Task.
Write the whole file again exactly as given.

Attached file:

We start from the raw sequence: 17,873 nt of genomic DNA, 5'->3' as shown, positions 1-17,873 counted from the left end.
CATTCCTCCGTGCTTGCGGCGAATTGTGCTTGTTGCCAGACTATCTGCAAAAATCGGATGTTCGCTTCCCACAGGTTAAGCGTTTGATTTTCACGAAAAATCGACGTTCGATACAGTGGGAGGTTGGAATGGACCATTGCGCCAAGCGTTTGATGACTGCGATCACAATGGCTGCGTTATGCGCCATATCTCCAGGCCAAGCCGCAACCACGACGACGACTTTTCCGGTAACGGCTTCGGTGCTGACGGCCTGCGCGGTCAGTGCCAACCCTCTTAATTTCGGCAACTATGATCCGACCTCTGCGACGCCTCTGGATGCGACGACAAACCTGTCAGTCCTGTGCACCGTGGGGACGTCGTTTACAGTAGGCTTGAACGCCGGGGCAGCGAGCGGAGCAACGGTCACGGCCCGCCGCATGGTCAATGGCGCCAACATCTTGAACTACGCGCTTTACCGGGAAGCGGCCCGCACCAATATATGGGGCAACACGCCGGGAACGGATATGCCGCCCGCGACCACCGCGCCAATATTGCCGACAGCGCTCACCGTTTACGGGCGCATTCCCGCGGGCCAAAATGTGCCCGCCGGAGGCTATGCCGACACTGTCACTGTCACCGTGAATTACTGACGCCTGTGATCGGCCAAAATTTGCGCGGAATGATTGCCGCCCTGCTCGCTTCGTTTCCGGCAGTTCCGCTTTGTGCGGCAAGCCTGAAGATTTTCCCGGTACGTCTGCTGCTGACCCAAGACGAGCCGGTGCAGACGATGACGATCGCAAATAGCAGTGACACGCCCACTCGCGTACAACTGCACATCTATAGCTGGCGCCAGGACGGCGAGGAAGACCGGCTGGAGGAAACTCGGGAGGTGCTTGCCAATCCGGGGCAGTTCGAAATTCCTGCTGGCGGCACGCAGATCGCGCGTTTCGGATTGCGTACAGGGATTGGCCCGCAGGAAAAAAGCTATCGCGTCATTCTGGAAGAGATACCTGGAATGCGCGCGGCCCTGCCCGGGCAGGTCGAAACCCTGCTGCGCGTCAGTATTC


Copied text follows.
We start from the raw sequence: 17,873 nt of genomic DNA, 5'->3' as shown, positions 1-17,873 counted from the left end.
CATTCCTCCGTGCTTGCGGCGAATTGTGCTTGTTGCCAGACTATCTGCAAAAATCGGATGTTCGCTTCCCACAGGTTAAGCGTTTGATTTTCACGAAAAATCGACGTTCGATACAGTGGGAGGTTGGAATGGACCATTGCGCCAAGCGTTTGATGACTGCGATCACAATGGCTGCGTTATGCGCCATATCTCCAGGCCAAGCCGCAACCACGACGACGACTTTTCCGGTAACGGCTTCGGTGCTGACGGCCTGCGCGGTCAGTGCCAACCCTCTTAATTTCGGCAACTATGATCCGACCTCTGCGACGCCTCTGGATGCGACGACAAACCTGTCAGTCCTGTGCACCGTGGGGACGTCGTTTACAGTAGGCTTGAACGCCGGGGCAGCGAGCGGAGCAACGGTCACGGCCCGCCGCATGGTCAATGGCGCCAACATCTTGAACTACGCGCTTTACCGGGAAGCGGCCCGCACCAATATATGGGGCAACACGCCGGGAACGGATATGCCGCCCGCGACCACCGCGCCAATATTGCCGACAGCGCTCACCGTTTACGGGCGCATTCCCGCGGGCCAAAATGTGCCCGCCGGAGGCTATGCCGACACTGTCACTGTCACCGTGAATTACTGACGCCTGTGATCGGCCAAAATTTGCGCGGAATGATTGCCGCCCTGCTCGCTTCGTTTCCGGCAGTTCCGCTTTGTGCGGCAAGCCTGAAGATTTTCCCGGTACGTCTGCTGCTGACCCAAGACGAGCCGGTGCAGACGATGACGATCGCAAATAGCAGTGACACGCCCACTCGCGTACAACTGCACATCTATAGCTGGCGCCAGGACGGCGAGGAAGACCGGCTGGAGGAAACTCGGGAGGTGCTTGCCAATCCGGGGCAGTTCGAAATTCCTGCTGGCGGCACGCAGATCGCGCGTTTCGGATTGCGTACAGGGATTGGCCCGCAGGAAAAAAGCTATCGCGTCATTCTGGAAGAGATACCTGGAATGCGCGCGGCCCTGCCCGGGCAGGTCGAAACCCTGCTGCGCGTCAGTATTC